Now about Marxism, which in the popular notion is just about economics and not a system of brutal oppression. Marxist socialists were always brutal, and always will be brutal. The Soviet Union murdered tens of millions and enslaved hundreds of millions. Communist Chinese murdered tens of millions and continue to enslave ethnic minorities to this day. Cambodian communists killed nearly a third of the people of Cambodia. Communist East Germany was an oppressive regime that employed hundreds of thousands of informants ratting everyone out to the government. North Korea is willing to let its people starve as long as control is retained by the Communist Party. More recently, soldiers from communist Venezuela burned relief supplies to prevent them reaching the starving Venezuelan people. All of these countries followed the Marxist version of socialism.
Somewhere along the way, my imaginary Marxist reader will say ‘But but but real socialism has never been tried!’ Well, every time we come close to real socialism, there is suffering. Often, that includes mass murder on a scale rarely seen in all of human history outside of socialist nations.
Marxists don’t like to talk about the brutality of Marxist governments. Pretending they weren’t brutal won’t make the horror go away, but maybe erasing the history, 1984-style, will prevent the spread of knowledge.
Now some Marxist may read this and by now he would be screaming, ‘Hitler had nothing to do with Marx!’ Maybe that’s true, but both were socialists. (Also, both were antisemites, but in different ways. I digress.) There were many forms of socialism, and they existed before Marx. I have already mentioned Syndicalism and the Corporate State. Bakunin and Proudhon were contemporaries of Marx with different ideas about socialism. Nor did Marx invent Communism. The term communism predates Marx, which is why he said “A specter is haunting Europe—the specter of Communism”. It wasn’t a word he made up, or it wouldn’t have haunted Europe while he was still writing about it.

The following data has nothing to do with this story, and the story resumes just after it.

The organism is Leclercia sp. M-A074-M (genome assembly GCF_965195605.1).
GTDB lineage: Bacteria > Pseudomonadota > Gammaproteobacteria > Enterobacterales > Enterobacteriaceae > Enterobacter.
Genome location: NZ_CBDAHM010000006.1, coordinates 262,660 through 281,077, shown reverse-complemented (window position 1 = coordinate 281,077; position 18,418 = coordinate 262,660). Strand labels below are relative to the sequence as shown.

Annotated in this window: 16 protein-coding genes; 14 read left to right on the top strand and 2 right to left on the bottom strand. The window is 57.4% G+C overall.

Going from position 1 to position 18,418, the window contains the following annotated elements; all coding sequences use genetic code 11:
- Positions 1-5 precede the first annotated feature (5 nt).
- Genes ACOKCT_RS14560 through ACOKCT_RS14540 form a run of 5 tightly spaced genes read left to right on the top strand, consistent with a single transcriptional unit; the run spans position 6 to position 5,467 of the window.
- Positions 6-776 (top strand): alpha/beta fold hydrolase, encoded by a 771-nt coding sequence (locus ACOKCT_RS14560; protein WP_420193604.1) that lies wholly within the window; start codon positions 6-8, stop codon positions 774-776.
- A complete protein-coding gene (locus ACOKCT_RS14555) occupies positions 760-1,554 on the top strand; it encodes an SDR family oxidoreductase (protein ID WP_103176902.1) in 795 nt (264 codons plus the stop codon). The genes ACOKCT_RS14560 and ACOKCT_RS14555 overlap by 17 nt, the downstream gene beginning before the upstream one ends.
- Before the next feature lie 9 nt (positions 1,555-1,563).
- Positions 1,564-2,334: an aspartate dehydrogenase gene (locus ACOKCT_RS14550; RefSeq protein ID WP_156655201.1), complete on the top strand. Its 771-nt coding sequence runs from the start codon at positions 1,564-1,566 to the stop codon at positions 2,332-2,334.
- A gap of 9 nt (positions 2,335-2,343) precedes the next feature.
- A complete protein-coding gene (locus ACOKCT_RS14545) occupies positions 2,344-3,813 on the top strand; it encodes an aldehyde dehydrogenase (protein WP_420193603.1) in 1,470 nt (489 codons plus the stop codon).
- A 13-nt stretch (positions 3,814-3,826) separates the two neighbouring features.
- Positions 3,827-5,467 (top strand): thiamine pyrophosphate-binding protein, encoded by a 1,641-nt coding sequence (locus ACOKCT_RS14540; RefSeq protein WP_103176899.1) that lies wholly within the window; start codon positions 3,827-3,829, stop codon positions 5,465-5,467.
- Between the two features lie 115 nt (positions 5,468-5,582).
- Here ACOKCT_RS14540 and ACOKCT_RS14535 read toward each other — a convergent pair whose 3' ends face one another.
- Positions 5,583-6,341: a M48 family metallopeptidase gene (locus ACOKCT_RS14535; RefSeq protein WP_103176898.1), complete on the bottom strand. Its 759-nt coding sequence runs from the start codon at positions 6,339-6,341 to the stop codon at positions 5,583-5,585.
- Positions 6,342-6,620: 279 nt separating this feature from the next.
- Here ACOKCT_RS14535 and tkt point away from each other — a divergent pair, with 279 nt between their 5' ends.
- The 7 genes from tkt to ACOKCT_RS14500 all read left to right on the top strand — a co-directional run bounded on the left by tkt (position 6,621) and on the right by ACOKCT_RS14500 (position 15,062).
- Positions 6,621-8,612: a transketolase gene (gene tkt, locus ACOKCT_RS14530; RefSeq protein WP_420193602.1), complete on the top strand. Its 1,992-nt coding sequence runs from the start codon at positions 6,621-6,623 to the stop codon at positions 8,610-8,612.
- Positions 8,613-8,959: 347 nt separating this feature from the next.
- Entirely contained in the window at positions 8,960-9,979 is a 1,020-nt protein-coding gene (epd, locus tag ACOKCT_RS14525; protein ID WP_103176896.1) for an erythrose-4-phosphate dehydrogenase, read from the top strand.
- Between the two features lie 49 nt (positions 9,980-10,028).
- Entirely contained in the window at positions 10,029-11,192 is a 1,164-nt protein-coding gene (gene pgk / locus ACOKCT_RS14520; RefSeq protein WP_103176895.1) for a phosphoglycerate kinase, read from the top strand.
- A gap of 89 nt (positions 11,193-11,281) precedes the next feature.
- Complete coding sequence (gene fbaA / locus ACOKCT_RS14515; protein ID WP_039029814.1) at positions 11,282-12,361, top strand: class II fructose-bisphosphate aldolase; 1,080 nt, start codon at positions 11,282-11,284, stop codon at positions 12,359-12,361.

In fact, Socialism as a theory goes all the way back to ancient Greece. Plato discussed a totalitarian socialist society in The Republic and Aristophenes mocked it in Assemblywomen (Ecclesiazusæ).
My theoretical Marxist reader continues: ‘But but but but Nazis are right wing! Socialists are left wing! How can you say they are similar when they are on opposite sides of the spectrum? And you call yourself a Ph.D.?’ I say get a grip, dude. My Ph.D. is in electrical engineering. I read history and philosophy for fun. Anyway, from my studies and life experience, I know that surface appearances can be deceiving. Let’s look at that right-left political axis. Stated differently, let’s pretend a one-dimensional left-right spectrum can capture all the important variables of politics and provide a useful model. If Nazis are on one side and Marxist socialists are on the other, then the spectrum that (supposedly) encompasses all of politics runs all the way from one kind of socialist workers’ party, clear across to the opposite extreme of another kind of socialist workers’ party. Where does one go to avoid being a socialist, or even to describe where non-socialists exist on the spectrum? Simply stated, such a model is garbage. The left-right spectrum started out in the French assembly in the late 1700s, where the right was the monarchists. Are monarchists a force in politics anywhere today? Capitalists (free-marketers, more or less) would not have been ‘the right’ in France back in those days. Anyway, the simplistic left-right model as applied (misapplied) today suffers from a problem. The left in the US is easily identified and includes Marxists, critical race theorists, social justice warriors, Antifa, Democratic Socialists, the organized leadership of Black Live Matter, etc. However, the bogeymen on ‘the right’, fascists and Nazis, are actually on the left as noted above. The two leaders of the ‘Unite the Right’ rally were an Obama voter/Occupy supporter and an ‘alt-right’ guy who doesn’t agree with conservatives (‘the right’?) on anything. Does anyone even know what the right is, who real right wingers are? Are they libertarians? Are they limited-government conservatives? What policies are right wing, and why are they right wing? If we cannot answer that question, we can never agree on what the right is and who is part of it.
EDIT 1/1/2022: bonus meme